The R-package 'surveillance' is a framework for the development of statistical methods for the modeling and change-point detection in time series of counts, proportions and categorical data as well as continuous-time epidemic like point process phenomena.
cdc- Stroup et al. (1989)
farrington- Farrington et al. (1996)
rki- The system used at the Robert Koch Institute, Germany
bayes- A Bayesian predictive posterior approach, see Höhle (2007)
hmm- An online version of the Hidden Markov Model approach by Le Strat and Carrat (1999)
rogerson- Surveillance for time varying Poisson means as documented in Rogerson and Yamada (2004).
cusum- An approximate CUSUM method for time varying Poisson means as documented in Rossi et al (1999)
glrnb- Likelihood and generalized likelihood ratio detectors for time varying Poisson and negative binomial distributed series documented in Höhle and Paul (2008).
outbreakP- Semiparametric surveillance of outbreaks by Frisén and Andersson (2009)
categoricalCUSUM- includes change-point detection based on regression models for binomial and beta-binomial distributed response. Furthermore, multi-categorical models includes the multinomial logistic model, proportional odds model and the Bradley-Terry models, see Höhle (2010).
pairedbinCUSUM- paired-binary approach taken in Steiner et al. (1999)
algo.hhh- Held et al. (2005) and Paul et al. (2008)
hhh4- Paul and Held (2011)
algo.twins- Held et al. (2006)
twinSIR- continuous-time and discrete-space modelling as described in Höhle (2009). The
epidataclass provides the appropriate data structure for such data.
twinstim- continuous-time and continuous-space modelling as desribed in Meyer et al. (2012). The
epidataCSdata provides a novel data class for point-referenced space-time data.
stcd- (experimental) Point process based approach by Assuncao & Correa (2009)
The surveillance package is available for download from CRAN.
Current package development, help-forum and bugtracking is hosted through R-Forge:
From this page snapshots of the current development version are available. For example -- if you are running a recent R version -- you can obtain a binary snapshot of the development version as
install.packages("surveillance",repos="http://r-forge.r-project.org").You can also manually download the binary snapshot or the source tarball.
- See NEWS file in the current distribution
- A good (but slightly outdated) introduction to the outbreak detection part of the package is provided in the paper surveillance: An R package for the surveillance of infectious diseases, Computational Statistics (2007), 22(4), pp. 571-582. [preprint]
- A more recent description can be found in the book chapter Aberration detection in R illustrated by Danish mortality monitoring (2010), M. Höhle and A. Mazick, To appear in T. Kass-Hout and X. Zhang (Eds.) Biosurveillance: A Health Protection Priority, CRC Press. [preprint]. Note: As ISO 8601 handling is not fully implemented in R on Windows the demo("biosurvbook") will only run with package version >= 1.2, where a workaround was implemented.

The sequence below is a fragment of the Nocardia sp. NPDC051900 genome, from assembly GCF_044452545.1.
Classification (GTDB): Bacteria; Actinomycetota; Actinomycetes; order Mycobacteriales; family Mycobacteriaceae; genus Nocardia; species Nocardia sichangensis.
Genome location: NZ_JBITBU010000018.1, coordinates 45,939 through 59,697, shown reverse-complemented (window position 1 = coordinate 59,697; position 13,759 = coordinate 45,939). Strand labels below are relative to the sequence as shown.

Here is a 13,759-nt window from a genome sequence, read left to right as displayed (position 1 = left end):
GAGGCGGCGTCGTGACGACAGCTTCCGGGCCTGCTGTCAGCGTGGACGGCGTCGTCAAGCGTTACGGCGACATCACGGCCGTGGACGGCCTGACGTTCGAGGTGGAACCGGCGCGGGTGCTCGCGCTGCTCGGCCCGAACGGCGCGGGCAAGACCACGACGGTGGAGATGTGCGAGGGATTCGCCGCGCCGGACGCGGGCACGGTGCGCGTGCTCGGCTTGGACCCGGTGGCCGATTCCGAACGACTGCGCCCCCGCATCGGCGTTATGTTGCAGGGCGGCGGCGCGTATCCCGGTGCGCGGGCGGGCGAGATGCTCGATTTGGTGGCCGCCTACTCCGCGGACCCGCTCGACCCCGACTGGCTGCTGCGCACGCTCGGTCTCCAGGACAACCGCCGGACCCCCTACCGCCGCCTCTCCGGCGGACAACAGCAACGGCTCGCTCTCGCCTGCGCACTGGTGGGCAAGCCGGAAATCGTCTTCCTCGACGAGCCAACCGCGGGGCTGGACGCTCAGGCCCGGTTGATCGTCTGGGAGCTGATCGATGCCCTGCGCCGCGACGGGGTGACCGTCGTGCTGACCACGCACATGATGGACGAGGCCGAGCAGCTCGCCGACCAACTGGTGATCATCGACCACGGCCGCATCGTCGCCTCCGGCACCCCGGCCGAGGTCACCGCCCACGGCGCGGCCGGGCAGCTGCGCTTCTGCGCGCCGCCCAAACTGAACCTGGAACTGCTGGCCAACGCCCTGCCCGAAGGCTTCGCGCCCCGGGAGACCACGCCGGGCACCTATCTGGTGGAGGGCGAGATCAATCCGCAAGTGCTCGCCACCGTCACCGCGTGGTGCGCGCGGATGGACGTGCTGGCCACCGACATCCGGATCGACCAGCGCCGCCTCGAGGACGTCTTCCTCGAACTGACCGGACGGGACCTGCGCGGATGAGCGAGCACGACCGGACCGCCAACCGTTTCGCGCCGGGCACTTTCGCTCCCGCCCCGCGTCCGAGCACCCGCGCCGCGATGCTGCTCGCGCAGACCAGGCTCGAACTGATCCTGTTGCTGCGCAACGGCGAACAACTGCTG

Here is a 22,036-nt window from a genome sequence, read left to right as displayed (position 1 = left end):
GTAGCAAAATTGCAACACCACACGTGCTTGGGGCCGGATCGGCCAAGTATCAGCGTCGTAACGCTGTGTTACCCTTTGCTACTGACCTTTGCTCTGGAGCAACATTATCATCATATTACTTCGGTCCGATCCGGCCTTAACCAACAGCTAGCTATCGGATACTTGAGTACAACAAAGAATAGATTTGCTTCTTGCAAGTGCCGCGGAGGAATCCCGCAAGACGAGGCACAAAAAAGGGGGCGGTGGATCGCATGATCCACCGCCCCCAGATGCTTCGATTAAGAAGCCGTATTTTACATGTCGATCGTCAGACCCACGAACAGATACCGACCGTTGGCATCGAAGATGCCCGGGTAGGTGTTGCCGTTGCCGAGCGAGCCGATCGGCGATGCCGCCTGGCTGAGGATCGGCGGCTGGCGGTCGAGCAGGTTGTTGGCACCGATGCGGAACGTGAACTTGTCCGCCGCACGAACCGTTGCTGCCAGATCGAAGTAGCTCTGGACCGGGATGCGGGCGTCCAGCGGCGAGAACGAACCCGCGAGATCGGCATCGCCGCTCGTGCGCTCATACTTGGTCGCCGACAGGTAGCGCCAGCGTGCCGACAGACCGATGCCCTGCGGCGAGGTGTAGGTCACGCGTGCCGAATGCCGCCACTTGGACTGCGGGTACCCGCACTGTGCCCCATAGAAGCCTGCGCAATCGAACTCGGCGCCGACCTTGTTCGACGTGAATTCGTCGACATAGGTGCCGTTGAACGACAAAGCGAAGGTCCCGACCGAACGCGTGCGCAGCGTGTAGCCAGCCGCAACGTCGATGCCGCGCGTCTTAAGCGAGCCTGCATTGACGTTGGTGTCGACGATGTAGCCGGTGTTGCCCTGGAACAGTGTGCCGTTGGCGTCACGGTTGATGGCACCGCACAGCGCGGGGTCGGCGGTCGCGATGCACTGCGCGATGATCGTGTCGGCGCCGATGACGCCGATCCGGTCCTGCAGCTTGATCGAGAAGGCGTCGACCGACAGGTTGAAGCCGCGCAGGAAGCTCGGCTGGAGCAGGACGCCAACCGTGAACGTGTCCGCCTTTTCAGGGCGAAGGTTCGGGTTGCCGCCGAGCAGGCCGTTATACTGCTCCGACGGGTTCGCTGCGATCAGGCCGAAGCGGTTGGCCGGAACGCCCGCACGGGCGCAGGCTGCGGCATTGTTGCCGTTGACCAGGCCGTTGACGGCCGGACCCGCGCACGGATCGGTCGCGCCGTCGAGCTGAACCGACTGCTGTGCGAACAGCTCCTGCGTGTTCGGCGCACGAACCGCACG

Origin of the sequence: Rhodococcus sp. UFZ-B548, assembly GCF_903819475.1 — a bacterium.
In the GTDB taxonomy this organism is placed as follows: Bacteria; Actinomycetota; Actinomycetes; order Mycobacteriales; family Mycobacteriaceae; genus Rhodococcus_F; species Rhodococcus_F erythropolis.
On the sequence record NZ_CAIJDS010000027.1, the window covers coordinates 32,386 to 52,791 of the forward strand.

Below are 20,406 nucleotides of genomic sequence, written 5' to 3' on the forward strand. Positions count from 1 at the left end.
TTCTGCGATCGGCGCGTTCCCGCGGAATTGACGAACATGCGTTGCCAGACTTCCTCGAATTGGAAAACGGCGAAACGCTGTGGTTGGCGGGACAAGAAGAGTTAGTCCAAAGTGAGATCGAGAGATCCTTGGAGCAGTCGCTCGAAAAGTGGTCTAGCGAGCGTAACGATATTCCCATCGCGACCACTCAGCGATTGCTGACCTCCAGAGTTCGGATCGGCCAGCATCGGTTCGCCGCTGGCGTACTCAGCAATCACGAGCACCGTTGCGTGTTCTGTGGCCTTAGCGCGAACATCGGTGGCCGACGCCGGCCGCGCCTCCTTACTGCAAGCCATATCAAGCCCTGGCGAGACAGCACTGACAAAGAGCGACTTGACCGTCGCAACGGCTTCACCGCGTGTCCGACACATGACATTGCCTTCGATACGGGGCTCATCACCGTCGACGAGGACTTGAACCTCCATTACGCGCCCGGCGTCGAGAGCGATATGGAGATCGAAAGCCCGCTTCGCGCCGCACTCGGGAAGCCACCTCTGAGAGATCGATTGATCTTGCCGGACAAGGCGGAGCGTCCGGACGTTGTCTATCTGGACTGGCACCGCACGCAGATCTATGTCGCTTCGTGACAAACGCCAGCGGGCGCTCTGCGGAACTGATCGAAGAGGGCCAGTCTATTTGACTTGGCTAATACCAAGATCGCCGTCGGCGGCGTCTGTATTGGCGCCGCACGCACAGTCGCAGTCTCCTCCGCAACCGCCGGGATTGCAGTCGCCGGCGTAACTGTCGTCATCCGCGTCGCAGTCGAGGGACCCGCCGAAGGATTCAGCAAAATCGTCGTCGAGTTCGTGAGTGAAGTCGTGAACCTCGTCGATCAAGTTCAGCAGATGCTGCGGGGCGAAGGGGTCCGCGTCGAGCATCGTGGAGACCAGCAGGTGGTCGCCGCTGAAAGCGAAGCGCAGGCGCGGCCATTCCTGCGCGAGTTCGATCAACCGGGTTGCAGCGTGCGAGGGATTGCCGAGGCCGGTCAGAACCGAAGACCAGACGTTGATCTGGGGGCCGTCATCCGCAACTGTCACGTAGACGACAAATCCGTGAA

- An overview of statistical methods and implementational usage is given the course notes of several courses on the package, e.g. the course notes of the lecture Temporal and spatio-temporal modelling of infectious diseases at the Department of Statistics, University of Munich, Oct 10-13, 2011 or the shortcourse Statistical surveillance of infectious diseases held at the Department of Statistics, Universidade Federal de Minas Gerais (UFMG), Belo Horizonte, Brazil, Nov 27-28, 2008.
- Invited talk held at the 2008 ESCAIDE satellite workshop on
Computer supported outbreak detection and signal management(R-File, Data from SurvStat@RKI)
- Application of the package in veterinary public health surveillance is described in Statistical approaches to the surveillance of infectious diseases for veterinary public health [preprint].
- Read the package vignette or look here for further preprints.
- Sometimes pictures says more than 1000 words:
- Michael Höhle, Department of Mathematics, Stockholm University, Sweden (Project Admin)
- Sebastian Meyer, Institute of Social and Preventive Medicine, University of Zurich, Switzerland
- Michaela Paul, Institute of Social and Preventive Medicine, University of Zurich, Switzerland
- Maëlle Salmon, Department for Infectious Disease Epidemiology, Robert Koch Institute, Germany
- Former student programmers: C. Lang, A. Riebler, V. Wimmer
- Contributions by: T. Correa, L. Held, M. Hofmann, D. Sabanés Bové, S. Steiner, M. Virtanen
The development of models and algorithms implemented in surveillance was financially supported by :
- Munich Center of Health Sciences (MC-Health, 2007-2010)
- Swiss National Science Foundation (SNF, since 2007)
- German Science Foundation (DFG, 2003-2006)